Kittitas County hay exporters face decline in demand

Mary Park, Central News Watch

Mary Park/Central News Watch

Local hay exporters are feeling the pandemic’s disruption of the global supply chain.

As restaurants, schools, coffee shops and other businesses closed across the world, the demand for dairy products dropped, which directly affected farmers’ need for hay.

Blaine Calaway, the chief operating officer of Calaway Trading, Inc., said the dairies in both the U.S. and possibly other overseas markets such as Japan begin to reduce their dairy cattle headcount.

“It doesn’t make a lot of sense to continue to need to have the same number of animals and to continue to feed them, milk them and not be generating profit off of that,” Calaway said.

He added that the ripple effect from the dairy farmers’ feed ration puts increased pressure on the exporters to put products at a cheaper price.

“I think that every exporter is going to be evaluating their current inventory stocks,” Calaway said. “They’re going to be making assessments based on things like current exchange rate… and receiving feedback on customers overseas.”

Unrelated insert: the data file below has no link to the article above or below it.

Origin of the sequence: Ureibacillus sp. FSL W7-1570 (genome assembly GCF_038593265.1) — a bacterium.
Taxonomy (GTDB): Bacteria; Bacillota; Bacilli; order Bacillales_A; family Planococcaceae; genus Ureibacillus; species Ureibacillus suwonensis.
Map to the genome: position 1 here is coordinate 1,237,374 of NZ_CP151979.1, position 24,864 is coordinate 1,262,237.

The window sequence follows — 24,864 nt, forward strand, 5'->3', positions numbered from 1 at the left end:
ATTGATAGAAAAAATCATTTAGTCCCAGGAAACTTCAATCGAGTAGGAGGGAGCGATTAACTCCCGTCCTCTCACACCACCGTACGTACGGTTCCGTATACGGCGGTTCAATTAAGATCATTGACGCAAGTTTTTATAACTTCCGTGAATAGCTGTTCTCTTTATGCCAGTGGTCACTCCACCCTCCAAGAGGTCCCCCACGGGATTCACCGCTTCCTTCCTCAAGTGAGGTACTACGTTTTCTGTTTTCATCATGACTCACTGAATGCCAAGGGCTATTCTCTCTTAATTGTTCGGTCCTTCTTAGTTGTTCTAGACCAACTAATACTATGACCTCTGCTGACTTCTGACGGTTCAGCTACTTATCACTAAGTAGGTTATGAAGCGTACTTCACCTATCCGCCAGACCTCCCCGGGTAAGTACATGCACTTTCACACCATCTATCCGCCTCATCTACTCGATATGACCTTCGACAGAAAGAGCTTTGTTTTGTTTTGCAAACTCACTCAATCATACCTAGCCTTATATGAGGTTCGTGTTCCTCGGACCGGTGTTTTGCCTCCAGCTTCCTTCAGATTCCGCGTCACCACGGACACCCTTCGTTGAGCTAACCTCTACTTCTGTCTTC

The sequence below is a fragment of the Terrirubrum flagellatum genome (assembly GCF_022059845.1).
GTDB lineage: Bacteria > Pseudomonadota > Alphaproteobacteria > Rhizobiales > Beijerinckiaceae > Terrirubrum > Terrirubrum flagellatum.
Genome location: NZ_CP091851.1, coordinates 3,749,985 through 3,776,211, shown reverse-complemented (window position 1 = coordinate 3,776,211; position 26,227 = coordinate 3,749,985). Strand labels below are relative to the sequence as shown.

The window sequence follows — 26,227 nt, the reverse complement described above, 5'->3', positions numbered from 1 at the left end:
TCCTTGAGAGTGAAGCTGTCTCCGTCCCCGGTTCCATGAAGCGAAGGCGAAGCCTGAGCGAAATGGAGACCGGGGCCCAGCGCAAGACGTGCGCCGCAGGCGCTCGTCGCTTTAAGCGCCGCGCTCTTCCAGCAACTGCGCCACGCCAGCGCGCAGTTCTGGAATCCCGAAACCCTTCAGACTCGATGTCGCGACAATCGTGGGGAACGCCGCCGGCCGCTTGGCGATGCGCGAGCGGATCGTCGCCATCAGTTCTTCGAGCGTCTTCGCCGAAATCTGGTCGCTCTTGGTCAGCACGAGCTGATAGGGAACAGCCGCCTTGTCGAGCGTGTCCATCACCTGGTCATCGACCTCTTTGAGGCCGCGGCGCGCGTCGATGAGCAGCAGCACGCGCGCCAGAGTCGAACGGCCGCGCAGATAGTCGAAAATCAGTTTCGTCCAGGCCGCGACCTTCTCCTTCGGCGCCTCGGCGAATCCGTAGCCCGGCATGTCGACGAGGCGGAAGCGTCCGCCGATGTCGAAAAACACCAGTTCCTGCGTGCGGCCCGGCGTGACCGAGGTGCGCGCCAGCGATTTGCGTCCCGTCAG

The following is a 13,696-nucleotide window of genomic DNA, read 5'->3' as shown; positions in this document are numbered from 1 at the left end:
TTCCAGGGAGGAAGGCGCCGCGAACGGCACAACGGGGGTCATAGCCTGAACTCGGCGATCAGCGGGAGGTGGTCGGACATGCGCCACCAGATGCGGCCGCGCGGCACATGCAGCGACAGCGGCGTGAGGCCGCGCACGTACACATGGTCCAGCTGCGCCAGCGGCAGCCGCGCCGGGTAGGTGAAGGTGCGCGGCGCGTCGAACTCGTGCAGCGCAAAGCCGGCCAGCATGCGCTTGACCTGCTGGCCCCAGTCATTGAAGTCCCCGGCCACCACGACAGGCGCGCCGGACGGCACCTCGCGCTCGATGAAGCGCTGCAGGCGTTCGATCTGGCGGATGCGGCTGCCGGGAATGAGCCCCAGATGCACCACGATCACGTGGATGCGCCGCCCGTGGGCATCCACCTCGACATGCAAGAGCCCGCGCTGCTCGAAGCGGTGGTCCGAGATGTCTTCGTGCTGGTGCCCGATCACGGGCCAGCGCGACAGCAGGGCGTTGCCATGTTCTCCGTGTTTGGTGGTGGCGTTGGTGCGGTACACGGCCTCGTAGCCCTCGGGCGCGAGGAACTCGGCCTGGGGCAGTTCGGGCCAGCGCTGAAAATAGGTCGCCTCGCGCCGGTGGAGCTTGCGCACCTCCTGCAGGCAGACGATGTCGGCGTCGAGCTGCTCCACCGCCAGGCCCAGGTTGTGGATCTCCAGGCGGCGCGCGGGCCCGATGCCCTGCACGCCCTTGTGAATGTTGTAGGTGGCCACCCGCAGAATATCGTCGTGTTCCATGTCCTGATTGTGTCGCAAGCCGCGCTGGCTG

Bill Haberman, general manager at Stone Wings II, LLC. said around early March, the emphasis was on the lack of shipping containers and vessels to move products. Now, declining demand has made the situation more severe.

“They do need the feed to keep the animals going, there is demand, but not as much as we normally see,” Haberman said. “I think it’s going to take longer than I had first estimated for us to get back to normal or what was normal before as far as movement and the transfer of goods between countries.”